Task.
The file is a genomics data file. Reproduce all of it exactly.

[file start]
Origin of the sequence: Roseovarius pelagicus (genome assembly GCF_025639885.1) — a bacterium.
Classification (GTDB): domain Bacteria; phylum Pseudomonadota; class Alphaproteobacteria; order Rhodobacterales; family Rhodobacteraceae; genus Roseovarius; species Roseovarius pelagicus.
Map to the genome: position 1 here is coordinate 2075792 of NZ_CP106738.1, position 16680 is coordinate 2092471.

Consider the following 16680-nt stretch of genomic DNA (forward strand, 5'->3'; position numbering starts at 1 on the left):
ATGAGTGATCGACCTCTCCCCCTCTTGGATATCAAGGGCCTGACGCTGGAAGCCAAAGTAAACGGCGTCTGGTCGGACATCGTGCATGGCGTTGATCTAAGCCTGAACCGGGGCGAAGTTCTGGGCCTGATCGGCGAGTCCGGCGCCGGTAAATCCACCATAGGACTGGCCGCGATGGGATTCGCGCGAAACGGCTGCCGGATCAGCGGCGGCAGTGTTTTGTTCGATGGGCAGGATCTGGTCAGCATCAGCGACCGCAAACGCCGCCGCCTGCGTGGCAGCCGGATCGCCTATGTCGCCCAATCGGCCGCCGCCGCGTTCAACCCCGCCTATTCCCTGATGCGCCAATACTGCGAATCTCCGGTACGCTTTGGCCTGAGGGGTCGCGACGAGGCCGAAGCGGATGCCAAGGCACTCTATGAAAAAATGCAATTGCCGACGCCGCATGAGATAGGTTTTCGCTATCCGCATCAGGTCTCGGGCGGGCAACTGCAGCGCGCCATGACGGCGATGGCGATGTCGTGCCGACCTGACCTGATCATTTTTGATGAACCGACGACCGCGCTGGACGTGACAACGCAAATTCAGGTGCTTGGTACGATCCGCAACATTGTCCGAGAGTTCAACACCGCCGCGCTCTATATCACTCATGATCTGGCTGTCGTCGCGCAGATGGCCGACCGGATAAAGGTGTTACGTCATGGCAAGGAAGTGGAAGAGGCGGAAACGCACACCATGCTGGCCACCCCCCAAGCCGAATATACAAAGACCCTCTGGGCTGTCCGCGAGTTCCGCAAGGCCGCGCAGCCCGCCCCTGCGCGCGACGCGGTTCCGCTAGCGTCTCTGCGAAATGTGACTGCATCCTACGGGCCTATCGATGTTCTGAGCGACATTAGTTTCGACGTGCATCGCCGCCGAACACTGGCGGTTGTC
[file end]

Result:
Origin of the sequence: Roseovarius pelagicus (genome assembly GCF_025639885.1) — a bacterium.
Classification (GTDB): domain Bacteria; phylum Pseudomonadota; class Alphaproteobacteria; order Rhodobacterales; family Rhodobacteraceae; genus Roseovarius; species Roseovarius pelagicus.
Map to the genome: position 1 here is coordinate 2075792 of NZ_CP106738.1, position 16680 is coordinate 2092471.

Consider the following 16680-nt stretch of genomic DNA (forward strand, 5'->3'; position numbering starts at 1 on the left):
ATGAGTGATCGACCTCTCCCCCTCTTGGATATCAAGGGCCTGACGCTGGAAGCCAAAGTAAACGGCGTCTGGTCGGACATCGTGCATGGCGTTGATCTAAGCCTGAACCGGGGCGAAGTTCTGGGCCTGATCGGCGAGTCCGGCGCCGGTAAATCCACCATAGGACTGGCCGCGATGGGATTCGCGCGAAACGGCTGCCGGATCAGCGGCGGCAGTGTTTTGTTCGATGGGCAGGATCTGGTCAGCATCAGCGACCGCAAACGCCGCCGCCTGCGTGGCAGCCGGATCGCCTATGTCGCCCAATCGGCCGCCGCCGCGTTCAACCCCGCCTATTCCCTGATGCGCCAATACTGCGAATCTCCGGTACGCTTTGGCCTGAGGGGTCGCGACGAGGCCGAAGCGGATGCCAAGGCACTCTATGAAAAAATGCAATTGCCGACGCCGCATGAGATAGGTTTTCGCTATCCGCATCAGGTCTCGGGCGGGCAACTGCAGCGCGCCATGACGGCGATGGCGATGTCGTGCCGACCTGACCTGATCATTTTTGATGAACCGACGACCGCGCTGGACGTGACAACGCAAATTCAGGTGCTTGGTACGATCCGCAACATTGTCCGAGAGTTCAACACCGCCGCGCTCTATATCACTCATGATCTGGCTGTCGTCGCGCAGATGGCCGACCGGATAAAGGTGTTACGTCATGGCAAGGAAGTGGAAGAGGCGGAAACGCACACCATGCTGGCCACCCCCCAAGCCGAATATACAAAGACCCTCTGGGCTGTCCGCGAGTTCCGCAAGGCCGCGCAGCCCGCCCCTGCGCGCGACGCGGTTCCGCTAGCGTCTCTGCGAAATGTGACTGCATCCTACGGGCCTATCGATGTTCTGAGCGACATTAGTTTCGACGTGCATCGCCGCCGAACACTGGCGGTTGTC